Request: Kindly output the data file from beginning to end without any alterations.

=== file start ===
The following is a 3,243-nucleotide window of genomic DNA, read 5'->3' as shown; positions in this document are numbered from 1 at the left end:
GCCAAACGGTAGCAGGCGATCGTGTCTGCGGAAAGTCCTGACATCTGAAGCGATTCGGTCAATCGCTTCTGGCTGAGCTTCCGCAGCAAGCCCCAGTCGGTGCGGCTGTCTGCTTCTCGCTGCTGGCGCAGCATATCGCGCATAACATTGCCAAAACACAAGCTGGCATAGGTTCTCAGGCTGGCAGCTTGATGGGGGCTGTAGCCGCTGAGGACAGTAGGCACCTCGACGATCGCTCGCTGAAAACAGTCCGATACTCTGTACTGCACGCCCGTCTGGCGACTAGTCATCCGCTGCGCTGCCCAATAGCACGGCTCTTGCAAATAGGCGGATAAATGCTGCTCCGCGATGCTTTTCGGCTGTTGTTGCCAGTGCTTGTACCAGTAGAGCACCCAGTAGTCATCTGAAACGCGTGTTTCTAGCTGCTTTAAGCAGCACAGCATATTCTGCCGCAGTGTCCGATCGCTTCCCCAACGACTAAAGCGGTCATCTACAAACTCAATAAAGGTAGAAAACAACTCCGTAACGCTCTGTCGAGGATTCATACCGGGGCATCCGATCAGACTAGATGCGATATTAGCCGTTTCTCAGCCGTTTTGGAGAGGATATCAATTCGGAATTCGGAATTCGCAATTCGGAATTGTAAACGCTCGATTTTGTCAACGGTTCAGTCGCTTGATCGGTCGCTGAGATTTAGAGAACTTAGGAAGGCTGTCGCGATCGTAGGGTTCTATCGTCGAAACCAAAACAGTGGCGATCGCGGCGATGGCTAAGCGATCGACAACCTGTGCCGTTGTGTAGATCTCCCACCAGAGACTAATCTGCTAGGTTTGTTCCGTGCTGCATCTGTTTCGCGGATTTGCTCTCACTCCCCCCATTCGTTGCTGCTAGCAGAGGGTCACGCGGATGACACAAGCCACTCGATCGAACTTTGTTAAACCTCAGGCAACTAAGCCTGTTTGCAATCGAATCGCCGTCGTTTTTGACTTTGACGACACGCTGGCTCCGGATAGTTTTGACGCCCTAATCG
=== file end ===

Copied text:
The following is a 3,243-nucleotide window of genomic DNA, read 5'->3' as shown; positions in this document are numbered from 1 at the left end:
GCCAAACGGTAGCAGGCGATCGTGTCTGCGGAAAGTCCTGACATCTGAAGCGATTCGGTCAATCGCTTCTGGCTGAGCTTCCGCAGCAAGCCCCAGTCGGTGCGGCTGTCTGCTTCTCGCTGCTGGCGCAGCATATCGCGCATAACATTGCCAAAACACAAGCTGGCATAGGTTCTCAGGCTGGCAGCTTGATGGGGGCTGTAGCCGCTGAGGACAGTAGGCACCTCGACGATCGCTCGCTGAAAACAGTCCGATACTCTGTACTGCACGCCCGTCTGGCGACTAGTCATCCGCTGCGCTGCCCAATAGCACGGCTCTTGCAAATAGGCGGATAAATGCTGCTCCGCGATGCTTTTCGGCTGTTGTTGCCAGTGCTTGTACCAGTAGAGCACCCAGTAGTCATCTGAAACGCGTGTTTCTAGCTGCTTTAAGCAGCACAGCATATTCTGCCGCAGTGTCCGATCGCTTCCCCAACGACTAAAGCGGTCATCTACAAACTCAATAAAGGTAGAAAACAACTCCGTAACGCTCTGTCGAGGATTCATACCGGGGCATCCGATCAGACTAGATGCGATATTAGCCGTTTCTCAGCCGTTTTGGAGAGGATATCAATTCGGAATTCGGAATTCGCAATTCGGAATTGTAAACGCTCGATTTTGTCAACGGTTCAGTCGCTTGATCGGTCGCTGAGATTTAGAGAACTTAGGAAGGCTGTCGCGATCGTAGGGTTCTATCGTCGAAACCAAAACAGTGGCGATCGCGGCGATGGCTAAGCGATCGACAACCTGTGCCGTTGTGTAGATCTCCCACCAGAGACTAATCTGCTAGGTTTGTTCCGTGCTGCATCTGTTTCGCGGATTTGCTCTCACTCCCCCCATTCGTTGCTGCTAGCAGAGGGTCACGCGGATGACACAAGCCACTCGATCGAACTTTGTTAAACCTCAGGCAACTAAGCCTGTTTGCAATCGAATCGCCGTCGTTTTTGACTTTGACGACACGCTGGCTCCGGATAGTTTTGACGCCCTAATCG